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From Jukka Zitting <jukka.zitt...@gmail.com>
Subject Re: commit hooks and indexing
Date Fri, 15 Feb 2013 07:11:50 GMT

On Thu, Feb 14, 2013 at 10:29 PM, Michael Dürig <mduerig@apache.org> wrote:
> However, there is a difference depending on whether the index is stored in
> content or external. For the former case using commit hooks is the right
> thing to do. In the case of a failed commits nothing is written at all, not
> even the index data. Using and observer here still works, but would leave
> the index lagging behind for the time the commit actually succeeded until
> the observer is finally called.

I think both options are valid for an in-content index, the basic
trade-off here is between commit speed and conflict handling on the
other hand and instant availability of index updates on the other.

A hook-based index is by definition always up to date with latest
content, and is thus useful especially for things like UUID tables and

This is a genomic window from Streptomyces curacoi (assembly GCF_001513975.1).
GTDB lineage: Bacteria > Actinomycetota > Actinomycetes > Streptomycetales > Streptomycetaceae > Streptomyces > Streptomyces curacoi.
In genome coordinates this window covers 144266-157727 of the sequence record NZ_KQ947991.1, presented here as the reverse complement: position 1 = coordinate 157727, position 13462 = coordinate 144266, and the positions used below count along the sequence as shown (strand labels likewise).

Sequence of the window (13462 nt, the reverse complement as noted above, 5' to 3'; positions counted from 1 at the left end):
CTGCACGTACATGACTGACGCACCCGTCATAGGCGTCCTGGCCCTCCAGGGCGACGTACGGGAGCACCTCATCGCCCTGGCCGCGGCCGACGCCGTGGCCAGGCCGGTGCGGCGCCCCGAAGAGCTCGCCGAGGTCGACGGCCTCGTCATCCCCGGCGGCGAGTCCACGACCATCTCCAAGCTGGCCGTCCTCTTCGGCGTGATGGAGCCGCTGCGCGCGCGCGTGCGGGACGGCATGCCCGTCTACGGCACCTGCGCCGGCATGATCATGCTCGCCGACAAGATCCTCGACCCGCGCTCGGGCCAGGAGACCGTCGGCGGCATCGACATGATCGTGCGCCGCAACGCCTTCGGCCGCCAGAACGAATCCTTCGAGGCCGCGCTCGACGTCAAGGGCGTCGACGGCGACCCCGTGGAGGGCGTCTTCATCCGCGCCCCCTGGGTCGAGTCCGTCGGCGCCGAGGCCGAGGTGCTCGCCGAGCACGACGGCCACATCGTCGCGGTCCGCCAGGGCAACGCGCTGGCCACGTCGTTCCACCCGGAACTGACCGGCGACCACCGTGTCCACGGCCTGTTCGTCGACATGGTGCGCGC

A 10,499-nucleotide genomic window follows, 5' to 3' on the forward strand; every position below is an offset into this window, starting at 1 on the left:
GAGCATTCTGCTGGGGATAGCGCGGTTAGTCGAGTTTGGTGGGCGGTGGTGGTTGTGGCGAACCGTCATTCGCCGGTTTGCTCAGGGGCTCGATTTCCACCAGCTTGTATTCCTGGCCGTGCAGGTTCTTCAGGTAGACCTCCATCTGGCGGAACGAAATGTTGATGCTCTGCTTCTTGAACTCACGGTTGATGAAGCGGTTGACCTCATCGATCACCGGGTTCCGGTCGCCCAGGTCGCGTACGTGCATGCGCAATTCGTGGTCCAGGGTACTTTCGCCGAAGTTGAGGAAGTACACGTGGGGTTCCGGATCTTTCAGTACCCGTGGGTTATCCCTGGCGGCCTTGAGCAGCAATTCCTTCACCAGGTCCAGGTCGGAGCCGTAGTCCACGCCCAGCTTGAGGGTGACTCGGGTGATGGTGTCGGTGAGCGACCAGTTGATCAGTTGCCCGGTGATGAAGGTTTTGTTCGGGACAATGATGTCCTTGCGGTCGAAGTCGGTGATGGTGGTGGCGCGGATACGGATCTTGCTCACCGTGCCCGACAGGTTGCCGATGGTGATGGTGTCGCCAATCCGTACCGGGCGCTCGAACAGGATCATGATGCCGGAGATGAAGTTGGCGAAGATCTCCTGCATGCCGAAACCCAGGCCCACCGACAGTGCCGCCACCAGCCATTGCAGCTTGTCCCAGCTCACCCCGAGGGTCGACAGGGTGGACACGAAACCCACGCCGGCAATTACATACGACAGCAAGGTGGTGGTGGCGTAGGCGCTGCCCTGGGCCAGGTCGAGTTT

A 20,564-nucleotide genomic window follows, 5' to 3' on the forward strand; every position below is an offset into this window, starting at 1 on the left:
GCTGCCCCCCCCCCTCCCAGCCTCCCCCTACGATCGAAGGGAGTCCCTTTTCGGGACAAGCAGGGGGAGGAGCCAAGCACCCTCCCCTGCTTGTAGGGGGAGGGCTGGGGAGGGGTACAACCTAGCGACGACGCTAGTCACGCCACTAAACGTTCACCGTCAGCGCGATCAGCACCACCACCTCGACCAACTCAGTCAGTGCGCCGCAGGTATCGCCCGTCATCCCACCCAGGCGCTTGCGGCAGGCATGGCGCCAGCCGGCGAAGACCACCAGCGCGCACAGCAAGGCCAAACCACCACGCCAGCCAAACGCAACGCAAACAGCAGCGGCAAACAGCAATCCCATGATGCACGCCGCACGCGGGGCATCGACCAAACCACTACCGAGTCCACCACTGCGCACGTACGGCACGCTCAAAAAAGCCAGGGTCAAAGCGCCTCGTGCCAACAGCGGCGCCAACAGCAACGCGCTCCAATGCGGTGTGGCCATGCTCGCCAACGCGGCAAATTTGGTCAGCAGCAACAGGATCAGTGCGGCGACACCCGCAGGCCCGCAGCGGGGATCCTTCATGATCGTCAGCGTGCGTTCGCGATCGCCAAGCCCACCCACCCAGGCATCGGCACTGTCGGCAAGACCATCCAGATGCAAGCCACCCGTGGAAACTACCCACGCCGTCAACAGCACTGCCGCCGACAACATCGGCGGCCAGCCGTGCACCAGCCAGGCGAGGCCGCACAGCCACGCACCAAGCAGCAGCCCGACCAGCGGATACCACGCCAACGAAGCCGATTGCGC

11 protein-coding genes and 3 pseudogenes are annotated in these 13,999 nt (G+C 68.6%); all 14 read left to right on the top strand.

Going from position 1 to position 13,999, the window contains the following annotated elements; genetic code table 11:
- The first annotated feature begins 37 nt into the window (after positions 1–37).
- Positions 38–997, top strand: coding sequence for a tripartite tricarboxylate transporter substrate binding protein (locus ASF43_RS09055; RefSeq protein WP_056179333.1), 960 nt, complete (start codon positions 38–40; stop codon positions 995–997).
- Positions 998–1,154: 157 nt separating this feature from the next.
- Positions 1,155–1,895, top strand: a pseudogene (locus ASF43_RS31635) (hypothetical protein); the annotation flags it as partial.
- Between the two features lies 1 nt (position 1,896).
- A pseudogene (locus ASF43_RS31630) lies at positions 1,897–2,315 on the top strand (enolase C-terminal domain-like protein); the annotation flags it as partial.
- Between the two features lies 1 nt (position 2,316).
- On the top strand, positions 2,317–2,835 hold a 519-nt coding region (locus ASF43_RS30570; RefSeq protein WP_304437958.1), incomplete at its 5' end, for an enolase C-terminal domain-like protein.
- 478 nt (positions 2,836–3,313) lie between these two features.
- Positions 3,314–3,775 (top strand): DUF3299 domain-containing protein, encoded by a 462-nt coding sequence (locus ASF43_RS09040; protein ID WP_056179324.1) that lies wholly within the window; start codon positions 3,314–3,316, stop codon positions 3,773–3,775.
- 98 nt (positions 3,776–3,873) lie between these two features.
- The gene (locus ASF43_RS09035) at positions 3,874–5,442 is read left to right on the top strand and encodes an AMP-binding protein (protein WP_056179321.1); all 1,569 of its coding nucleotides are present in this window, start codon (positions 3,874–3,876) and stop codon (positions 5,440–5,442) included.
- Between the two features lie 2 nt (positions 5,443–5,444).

other internal indices that need to be kept up to date at all times.

However, hooks add overhead to each individual commit and will either
need automatic conflict resolution or synchronous execution to avoid
index corruption in cases of concurrent commits. That makes them
non-ideal for many of the more complex types of indices.

Luckily most of the potential complex indices don't need to be up to
date at all times, and thus can well be updated via an observer even
if the index content is stored in the repository. In such cases the
observer treats the repository like any other external index storage
(i.e. it's not updated through the Observer interface like how hooks
work), and would just need to make sure to ignore the content updates
it itself makes.

> For externally stored indexes I think we need to live with the lag in favour
> of having a consistent index.

Right; without implementing full distributed transaction support (and
the associated concurrency overhead) it's impossible to keep an
external index in sync with the repository at all times.


Jukka Zitting

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